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Google Media Super Bowl

Programmatic plays in the Super Bowl


By Doug Zanger, Americas Editor

February 5, 2016 | 3 min read

The big, brassy, creative ads may be the darlings of Super Bowl advertising. But programmatic advertising is having its say as well. Digital marketers, just like those looking to break through during the big game on the big screen, are fighting for their own pieces of the digital pie — and there are plenty of programmatic opportunities to be had, if done right.

“The Super Bowl is understandably associated with television ads, but it’s such a big event that it moves the digital media market as well. Marketers who understand these dynamics can be smarter with their digital investments during this year’s game,” said Matt Greitzer, Accordant Media COO and Co-Founder.

Accordant Media, founded in 2010 and established by Avenue A | Razorfish, Aegis Media, Akamai and DoubleClick executives, pointed out that volume KPIs indicated that impression volume ramps up towards the end of the game and the rest of the night, clicks and conversions rise steadily in the second half of the game and continue for several hours afterwards but dip during the game.

They also noted that marketers spent significantly more before and during the game and that CPM, CPC and CPA metrics were 2 times higher than normal during the game, but dropped off significantly in the final hour.

With that in mind, Accordant shared three key learnings that savvy digital marketers can leverage around the Super Bowl as it relates to programmatic.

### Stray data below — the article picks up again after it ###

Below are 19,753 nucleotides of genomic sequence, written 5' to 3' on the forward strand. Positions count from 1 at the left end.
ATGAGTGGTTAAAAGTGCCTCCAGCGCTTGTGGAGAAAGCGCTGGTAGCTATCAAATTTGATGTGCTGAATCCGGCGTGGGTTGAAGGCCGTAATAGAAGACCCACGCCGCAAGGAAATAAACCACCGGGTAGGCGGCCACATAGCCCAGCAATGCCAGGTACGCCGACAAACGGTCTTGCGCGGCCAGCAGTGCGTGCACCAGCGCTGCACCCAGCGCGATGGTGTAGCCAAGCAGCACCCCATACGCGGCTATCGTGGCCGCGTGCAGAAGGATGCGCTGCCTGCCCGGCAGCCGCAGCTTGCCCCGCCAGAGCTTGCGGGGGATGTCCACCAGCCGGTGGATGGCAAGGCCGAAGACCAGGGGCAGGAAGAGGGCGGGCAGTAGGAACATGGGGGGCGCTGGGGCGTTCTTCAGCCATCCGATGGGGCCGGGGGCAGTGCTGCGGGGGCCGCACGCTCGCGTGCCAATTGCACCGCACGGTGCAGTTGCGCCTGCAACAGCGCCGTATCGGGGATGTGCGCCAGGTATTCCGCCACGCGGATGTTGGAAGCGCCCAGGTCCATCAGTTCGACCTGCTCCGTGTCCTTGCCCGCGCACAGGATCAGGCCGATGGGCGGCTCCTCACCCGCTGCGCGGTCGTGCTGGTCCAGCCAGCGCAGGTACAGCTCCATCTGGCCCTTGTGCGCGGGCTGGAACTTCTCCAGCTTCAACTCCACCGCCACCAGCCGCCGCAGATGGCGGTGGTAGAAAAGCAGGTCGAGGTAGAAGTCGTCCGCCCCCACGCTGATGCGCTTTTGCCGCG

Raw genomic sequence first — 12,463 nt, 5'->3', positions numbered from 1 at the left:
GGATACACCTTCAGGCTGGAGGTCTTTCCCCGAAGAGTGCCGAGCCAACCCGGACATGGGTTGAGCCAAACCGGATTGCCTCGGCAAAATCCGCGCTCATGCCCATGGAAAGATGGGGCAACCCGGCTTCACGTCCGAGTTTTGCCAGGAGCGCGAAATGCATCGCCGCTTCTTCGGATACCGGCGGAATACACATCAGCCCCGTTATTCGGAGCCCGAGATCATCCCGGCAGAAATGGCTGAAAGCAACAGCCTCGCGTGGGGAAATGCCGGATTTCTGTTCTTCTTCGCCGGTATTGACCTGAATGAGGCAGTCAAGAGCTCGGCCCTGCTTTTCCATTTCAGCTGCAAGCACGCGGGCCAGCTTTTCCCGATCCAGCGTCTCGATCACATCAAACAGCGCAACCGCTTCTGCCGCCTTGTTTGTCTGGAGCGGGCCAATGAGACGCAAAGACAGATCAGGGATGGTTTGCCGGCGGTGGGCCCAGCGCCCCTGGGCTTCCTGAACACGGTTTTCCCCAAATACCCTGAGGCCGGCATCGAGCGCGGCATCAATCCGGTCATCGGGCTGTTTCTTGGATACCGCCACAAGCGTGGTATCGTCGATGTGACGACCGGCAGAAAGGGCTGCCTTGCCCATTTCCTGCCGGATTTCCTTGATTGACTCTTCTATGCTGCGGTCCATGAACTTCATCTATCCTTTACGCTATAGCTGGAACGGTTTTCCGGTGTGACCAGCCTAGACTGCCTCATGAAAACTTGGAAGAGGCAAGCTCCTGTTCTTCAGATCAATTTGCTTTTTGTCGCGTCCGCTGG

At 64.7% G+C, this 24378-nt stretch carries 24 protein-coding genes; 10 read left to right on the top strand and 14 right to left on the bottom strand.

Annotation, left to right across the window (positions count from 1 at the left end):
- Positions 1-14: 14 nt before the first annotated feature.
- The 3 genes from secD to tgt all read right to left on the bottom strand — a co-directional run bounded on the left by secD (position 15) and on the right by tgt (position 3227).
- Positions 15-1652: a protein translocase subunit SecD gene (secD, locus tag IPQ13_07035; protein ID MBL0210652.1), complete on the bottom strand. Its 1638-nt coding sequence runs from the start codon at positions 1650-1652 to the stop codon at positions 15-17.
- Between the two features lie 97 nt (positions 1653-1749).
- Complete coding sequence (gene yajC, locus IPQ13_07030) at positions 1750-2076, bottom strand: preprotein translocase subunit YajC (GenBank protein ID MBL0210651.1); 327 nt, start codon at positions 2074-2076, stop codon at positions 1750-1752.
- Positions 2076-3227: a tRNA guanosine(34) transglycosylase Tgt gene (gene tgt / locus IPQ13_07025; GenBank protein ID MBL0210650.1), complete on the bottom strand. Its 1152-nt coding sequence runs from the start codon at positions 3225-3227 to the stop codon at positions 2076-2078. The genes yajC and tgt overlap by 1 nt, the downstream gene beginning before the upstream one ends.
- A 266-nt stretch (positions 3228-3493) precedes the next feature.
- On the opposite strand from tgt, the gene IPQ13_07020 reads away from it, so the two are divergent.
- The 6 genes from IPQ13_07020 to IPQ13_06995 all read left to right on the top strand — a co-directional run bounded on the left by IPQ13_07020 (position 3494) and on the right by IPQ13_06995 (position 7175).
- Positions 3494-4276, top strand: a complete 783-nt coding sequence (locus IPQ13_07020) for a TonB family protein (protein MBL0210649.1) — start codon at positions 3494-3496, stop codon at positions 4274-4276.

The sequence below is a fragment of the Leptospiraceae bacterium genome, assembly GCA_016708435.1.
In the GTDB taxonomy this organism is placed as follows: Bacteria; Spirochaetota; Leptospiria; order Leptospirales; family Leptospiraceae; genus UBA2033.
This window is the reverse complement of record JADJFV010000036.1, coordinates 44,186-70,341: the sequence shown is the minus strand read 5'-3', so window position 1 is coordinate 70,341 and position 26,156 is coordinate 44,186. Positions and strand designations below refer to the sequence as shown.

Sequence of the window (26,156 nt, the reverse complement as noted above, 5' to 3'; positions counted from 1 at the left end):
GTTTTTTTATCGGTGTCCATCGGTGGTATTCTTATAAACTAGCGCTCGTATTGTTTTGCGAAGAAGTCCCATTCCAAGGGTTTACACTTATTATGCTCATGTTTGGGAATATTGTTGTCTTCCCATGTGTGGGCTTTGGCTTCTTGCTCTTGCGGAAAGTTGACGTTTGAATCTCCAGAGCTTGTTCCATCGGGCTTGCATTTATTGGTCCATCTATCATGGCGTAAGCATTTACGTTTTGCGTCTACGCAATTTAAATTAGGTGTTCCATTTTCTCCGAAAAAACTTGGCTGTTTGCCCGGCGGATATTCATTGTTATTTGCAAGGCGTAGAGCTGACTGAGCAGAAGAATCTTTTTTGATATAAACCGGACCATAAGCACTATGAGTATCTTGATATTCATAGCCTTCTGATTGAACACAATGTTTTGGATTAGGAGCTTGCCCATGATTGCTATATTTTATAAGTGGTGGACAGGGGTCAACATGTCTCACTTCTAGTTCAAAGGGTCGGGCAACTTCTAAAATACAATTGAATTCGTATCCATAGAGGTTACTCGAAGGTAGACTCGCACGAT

First, it’s not a good idea to go “all-in” before the game.

Smart marketers will learn from last year’s Super Bowl by not going all-in in the hours leading up to the game. For much of the day last year, supply and demand were not in sync, and marketers were inefficient with their money as a result. The steady price increase in the hours leading up to the game suggest demand was outstripping supply, and the volume chart supports this theory. Only toward the end of the game — and after the game — did supply catch up to demand, which caused prices to decrease as a result.

Second, if marketers are looking for efficiency, the hour before kickoff is not the place to be.

Marketers spent the most in the hour preceding the game last season, but that was also the most expensive hour in terms of CPM, CPC and CPA. Marketers also spent more during the first half of the game compared to the second half of the game, but the cost metrics indicate the reverse strategy would have been more efficient.

And, finally, post-game activity is a grand opportunity.

Because of the lag that exists between cost and volume, marketers who wait until the second half of the game can take advantage of high volume and lower costs. Super Bowl Sunday is an unofficial holiday, and much like the real holiday season, the best deals are to be found immediately following the main event.

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